As far as meaningless milestones go, 40th anniversaries don't have the cachet of 50th or 25th anniversaries, so I doubt anyone will be making a big deal of the fact that this year marked the 40th anniversary of the movie Lord Love a Duck. Still, it's an anniversary worth noting.
It was the first film directed by writer George Axelrod, who was best known for writing the play The Seven Year Itch and as producer and writer of The Manchurian Candidate. His work tended to be satirical and cynical, up to a point; in a script like How to Murder Your Wife (which he did the year before Duck), he would go as far as he could with the cynicism about modern life and society, but stop short of actually condemning them. With Lord Love a Duck, he stopped stopping short: this is a movie that expresses corrosive, uncompromising hatred for just about everything.
The story of a bored SoCal high school blonde (Tuesday Weld) who wants to be a star, and the weird young man (Roddy McDowall) who takes it upon himself to make all her dreams come true (though it takes him until the very end of the movie to understand exactly why he's doing it), Duck is described in a promotional featurette as "a cross between Love Finds Andy Hardy and Dr. Strangelove." You could say that Duck is the ancestor of all those indie movies where the director trashes the genre to which the movie purportedly belongs: Axelrod makes Duck sort of look like a mid-'60s teen comedy -- though it would have worked better if it had been shot in colour -- and then proceeds to condemn teen comedies, teenagers, grown-ups, consumerism, religion, sex, and various other things I'm forgetting at the moment.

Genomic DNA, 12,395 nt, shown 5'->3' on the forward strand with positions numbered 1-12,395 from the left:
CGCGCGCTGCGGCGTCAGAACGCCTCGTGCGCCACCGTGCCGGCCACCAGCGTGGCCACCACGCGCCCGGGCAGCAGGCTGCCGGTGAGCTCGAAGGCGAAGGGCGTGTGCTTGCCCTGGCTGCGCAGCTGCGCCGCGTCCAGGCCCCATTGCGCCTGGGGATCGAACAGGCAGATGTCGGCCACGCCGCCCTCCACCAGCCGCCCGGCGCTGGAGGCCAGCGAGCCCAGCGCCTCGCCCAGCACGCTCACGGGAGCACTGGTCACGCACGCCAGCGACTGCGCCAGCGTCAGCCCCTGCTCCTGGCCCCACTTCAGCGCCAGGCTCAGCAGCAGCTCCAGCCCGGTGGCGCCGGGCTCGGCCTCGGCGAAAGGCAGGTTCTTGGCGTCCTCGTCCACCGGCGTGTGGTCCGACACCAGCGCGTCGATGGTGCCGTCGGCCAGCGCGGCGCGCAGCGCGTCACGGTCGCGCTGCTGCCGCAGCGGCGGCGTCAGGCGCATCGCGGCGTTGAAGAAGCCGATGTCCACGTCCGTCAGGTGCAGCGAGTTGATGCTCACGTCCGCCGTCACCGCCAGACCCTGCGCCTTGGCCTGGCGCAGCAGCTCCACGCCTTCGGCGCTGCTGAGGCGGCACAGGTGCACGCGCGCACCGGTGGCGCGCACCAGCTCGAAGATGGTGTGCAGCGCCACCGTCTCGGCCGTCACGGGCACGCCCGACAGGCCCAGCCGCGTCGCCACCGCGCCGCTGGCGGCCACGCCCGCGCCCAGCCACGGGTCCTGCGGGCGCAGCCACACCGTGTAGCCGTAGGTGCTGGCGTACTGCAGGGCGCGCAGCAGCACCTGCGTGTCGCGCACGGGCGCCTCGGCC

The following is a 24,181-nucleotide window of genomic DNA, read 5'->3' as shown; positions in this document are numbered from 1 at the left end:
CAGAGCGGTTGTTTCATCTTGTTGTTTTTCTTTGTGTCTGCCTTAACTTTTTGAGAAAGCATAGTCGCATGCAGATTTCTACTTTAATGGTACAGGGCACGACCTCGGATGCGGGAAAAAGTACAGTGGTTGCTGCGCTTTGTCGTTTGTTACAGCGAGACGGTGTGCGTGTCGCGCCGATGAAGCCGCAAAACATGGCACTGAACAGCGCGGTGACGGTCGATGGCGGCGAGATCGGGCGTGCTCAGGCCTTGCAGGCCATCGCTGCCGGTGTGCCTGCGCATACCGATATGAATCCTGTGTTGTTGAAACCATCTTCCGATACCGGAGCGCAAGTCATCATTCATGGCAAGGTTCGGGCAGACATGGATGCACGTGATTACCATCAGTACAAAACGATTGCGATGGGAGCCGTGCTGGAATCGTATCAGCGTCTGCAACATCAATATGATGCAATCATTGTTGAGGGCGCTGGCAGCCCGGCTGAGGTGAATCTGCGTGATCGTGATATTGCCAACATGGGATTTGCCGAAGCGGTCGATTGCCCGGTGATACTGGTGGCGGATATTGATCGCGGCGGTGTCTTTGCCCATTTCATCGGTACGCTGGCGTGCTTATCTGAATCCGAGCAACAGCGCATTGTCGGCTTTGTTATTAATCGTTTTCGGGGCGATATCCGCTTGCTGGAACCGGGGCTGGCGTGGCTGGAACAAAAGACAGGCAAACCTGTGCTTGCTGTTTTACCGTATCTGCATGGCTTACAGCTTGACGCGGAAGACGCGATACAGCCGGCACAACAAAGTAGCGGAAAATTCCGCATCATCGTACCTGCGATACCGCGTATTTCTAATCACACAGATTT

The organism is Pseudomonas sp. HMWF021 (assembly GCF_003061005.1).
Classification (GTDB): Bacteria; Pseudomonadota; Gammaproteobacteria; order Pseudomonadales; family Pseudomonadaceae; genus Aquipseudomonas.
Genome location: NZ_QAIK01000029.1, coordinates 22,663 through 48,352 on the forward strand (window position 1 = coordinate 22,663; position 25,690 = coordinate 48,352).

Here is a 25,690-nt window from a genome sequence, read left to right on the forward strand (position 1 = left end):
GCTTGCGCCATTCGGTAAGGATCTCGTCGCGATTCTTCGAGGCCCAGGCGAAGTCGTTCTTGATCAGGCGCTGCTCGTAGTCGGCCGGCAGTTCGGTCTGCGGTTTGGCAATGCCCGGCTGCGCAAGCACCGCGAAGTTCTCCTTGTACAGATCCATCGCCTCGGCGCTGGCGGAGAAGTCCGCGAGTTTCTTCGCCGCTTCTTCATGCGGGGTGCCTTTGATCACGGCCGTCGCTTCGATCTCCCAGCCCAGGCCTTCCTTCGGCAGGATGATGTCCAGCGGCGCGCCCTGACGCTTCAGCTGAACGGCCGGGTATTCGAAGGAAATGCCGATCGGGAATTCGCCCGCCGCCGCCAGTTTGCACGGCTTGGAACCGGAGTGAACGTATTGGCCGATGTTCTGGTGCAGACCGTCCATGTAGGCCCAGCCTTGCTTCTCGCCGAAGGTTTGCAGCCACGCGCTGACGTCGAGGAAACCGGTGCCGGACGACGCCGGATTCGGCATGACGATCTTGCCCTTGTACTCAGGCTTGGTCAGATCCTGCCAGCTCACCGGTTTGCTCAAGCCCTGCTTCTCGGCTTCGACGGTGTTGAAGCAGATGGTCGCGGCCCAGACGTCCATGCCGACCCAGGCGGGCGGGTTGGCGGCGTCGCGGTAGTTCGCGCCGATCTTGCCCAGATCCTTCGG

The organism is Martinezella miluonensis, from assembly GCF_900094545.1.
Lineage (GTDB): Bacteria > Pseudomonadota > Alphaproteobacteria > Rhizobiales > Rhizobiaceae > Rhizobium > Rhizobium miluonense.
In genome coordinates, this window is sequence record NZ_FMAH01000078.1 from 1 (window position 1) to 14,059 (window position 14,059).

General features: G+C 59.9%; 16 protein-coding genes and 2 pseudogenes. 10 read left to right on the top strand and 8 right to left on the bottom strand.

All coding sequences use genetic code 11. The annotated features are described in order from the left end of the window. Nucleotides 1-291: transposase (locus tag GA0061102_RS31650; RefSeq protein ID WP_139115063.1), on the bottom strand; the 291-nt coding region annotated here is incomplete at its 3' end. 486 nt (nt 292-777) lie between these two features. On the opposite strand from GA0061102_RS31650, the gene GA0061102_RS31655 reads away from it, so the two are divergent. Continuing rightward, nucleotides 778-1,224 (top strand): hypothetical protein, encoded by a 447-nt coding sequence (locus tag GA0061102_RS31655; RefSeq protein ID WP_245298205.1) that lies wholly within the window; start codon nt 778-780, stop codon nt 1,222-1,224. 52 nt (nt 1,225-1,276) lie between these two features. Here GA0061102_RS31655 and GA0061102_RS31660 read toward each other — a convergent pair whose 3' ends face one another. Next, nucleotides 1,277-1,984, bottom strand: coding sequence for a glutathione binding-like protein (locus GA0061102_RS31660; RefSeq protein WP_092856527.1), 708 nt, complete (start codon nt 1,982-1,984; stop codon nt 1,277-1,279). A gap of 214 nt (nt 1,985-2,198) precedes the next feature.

Axelrod screened a Godard movie for the crew before he started shooting Duck, and he proceeded to make it one of the first Hollywood movies to really show the influence of New Wave filmmaking. Some directors had picked up on the obvious gimmicks, like jump cuts, but Axelrod really made the first Godard-style Hollywood movie, with all the jarring shifts in tone, distancing effects, and crazy tricks (like having the title sequence include behind-the-scenes footage of the crew shooting the movie) you would expect if Jean-Luc were to helm a Tuesday Weld movie.
The most famous scene in Lord Love a Duck, and one of the most tasteless moments in the history of movies, is the scene where Barbara Ann (Weld) tries on cashmere sweaters for her father (Max Showalter). Barbara Ann needs cashmere sweaters to get into the in crowd in school, and on the advice of the McDowall character, she is more or less seducing her father into buying them for her. This scene cuts out the "more or less" part: Barbara Ann's modeling of sweaters is treated as a sex scene for her and her father, with the both of them shrieking orgasmically over the wonders of consumer goods.
Filmbrain has a good post on what makes this scene so very, very wrong.